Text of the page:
Earth Partnership Shares in First-Ever University and Community Partnership Award


Earth Partnership for Schools (EPS), Georgia Gómez-Ibánez and the Cambridge School District receive Chancellor Ward’s University and Community Partnership award! This first-ever award is given to individuals and programs that create lasting connections between UW-Madison and local communities. On June 12, a reception at the Olin House recognized EPS and 5 other awardees celebrating innovative approaches to education, health, the arts, scientific inquiry and civic involvement.

The Cambridge Earth Partnership team has been involved in schoolyard habitat restoration at the school and school forest since 1992. Teachers participated in 760 hours of professional development sustained over successive years. Although Georgia Gómez-Ibánez officially retired, she is still helping her colleagues get kids outside and created over 33 Earth Partnership interdisciplinary, inquiry, place and project-based activities including Habitat Detectives, Assessors and Enhancers: mapping trees, plants, collecting, organizing and analyzing data, solving problems and improving habitat, and Phenology Wheels with Ann Forbes, graphic organizers that help children observe seasonal rhythms, providing a window for climate science. These materials are available nationally through EPS professional development.

This is just one of the Earth Partnership Teams and collaborators that continue to give back each year to the community through ecological restoration on schoolyards and nearby natural areas. EPS has worked with over 35 schools and more than 175 teachers throughout Madison and Dane County. This is truly a partnership process built on relationship, respect, reciprocity and responsibility. Teachers and community-partners join Arboretum staff in co-creating opportunities for students to participate in learning that result in making a difference in their communities—for example creating natural habitat and rain gardens that help to mitigate effects of habitat loss or climate change.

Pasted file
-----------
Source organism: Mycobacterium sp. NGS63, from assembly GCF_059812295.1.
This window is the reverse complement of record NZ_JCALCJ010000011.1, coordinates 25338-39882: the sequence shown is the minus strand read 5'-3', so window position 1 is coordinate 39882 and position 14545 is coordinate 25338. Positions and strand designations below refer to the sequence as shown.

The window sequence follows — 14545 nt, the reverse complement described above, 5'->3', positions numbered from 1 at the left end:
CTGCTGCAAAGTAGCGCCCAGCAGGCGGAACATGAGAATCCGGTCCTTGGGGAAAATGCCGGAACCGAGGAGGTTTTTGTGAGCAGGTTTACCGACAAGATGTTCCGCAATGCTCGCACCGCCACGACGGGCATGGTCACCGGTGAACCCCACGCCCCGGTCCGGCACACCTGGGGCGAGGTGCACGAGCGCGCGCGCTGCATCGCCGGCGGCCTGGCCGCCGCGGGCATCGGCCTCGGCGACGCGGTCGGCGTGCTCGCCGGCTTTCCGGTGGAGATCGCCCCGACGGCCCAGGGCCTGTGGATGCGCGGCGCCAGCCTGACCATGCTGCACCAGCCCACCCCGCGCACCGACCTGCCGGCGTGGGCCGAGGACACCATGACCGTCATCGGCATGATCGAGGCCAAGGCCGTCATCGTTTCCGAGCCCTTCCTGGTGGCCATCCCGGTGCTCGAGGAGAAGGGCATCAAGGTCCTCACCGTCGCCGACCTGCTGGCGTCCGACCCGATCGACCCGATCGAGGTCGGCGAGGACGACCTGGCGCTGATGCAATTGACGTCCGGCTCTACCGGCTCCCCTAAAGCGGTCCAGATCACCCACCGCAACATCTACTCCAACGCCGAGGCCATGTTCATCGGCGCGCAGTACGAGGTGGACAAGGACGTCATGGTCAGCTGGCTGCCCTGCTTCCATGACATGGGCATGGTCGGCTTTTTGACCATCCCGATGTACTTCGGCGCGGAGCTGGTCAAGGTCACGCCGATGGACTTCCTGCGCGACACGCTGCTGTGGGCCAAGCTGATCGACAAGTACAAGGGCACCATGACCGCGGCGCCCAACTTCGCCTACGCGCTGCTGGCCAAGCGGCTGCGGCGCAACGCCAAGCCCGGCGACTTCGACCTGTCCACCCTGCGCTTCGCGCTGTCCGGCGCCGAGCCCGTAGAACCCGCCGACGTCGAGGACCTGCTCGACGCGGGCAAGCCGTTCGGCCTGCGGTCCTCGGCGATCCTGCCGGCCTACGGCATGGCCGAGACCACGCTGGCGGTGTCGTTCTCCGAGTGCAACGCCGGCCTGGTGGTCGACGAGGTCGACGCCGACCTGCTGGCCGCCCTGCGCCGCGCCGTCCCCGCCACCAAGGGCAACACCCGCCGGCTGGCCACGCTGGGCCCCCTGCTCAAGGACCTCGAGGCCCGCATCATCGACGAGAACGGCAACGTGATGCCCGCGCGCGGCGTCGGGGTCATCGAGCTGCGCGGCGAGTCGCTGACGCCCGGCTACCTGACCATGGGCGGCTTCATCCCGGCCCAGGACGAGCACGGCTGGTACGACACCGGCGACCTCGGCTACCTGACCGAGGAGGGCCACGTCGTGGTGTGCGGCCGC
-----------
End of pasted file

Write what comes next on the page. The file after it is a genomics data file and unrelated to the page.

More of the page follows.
Located between Lake Wingra and the West Beltline Highway at 1207 Seminole Highway, the University of Wisconsin-Madison Arboretum features the restored prairies, forests and wetlands of pre-settlement Wisconsin. This 1,260-acre arboretum also houses flowering trees, shrubs and a world-famous lilac collection. Educational tours for groups and the general public, science and nature-based classes for all ages and abilities, and a wide variety of volunteer opportunities for groups, families and individuals are available.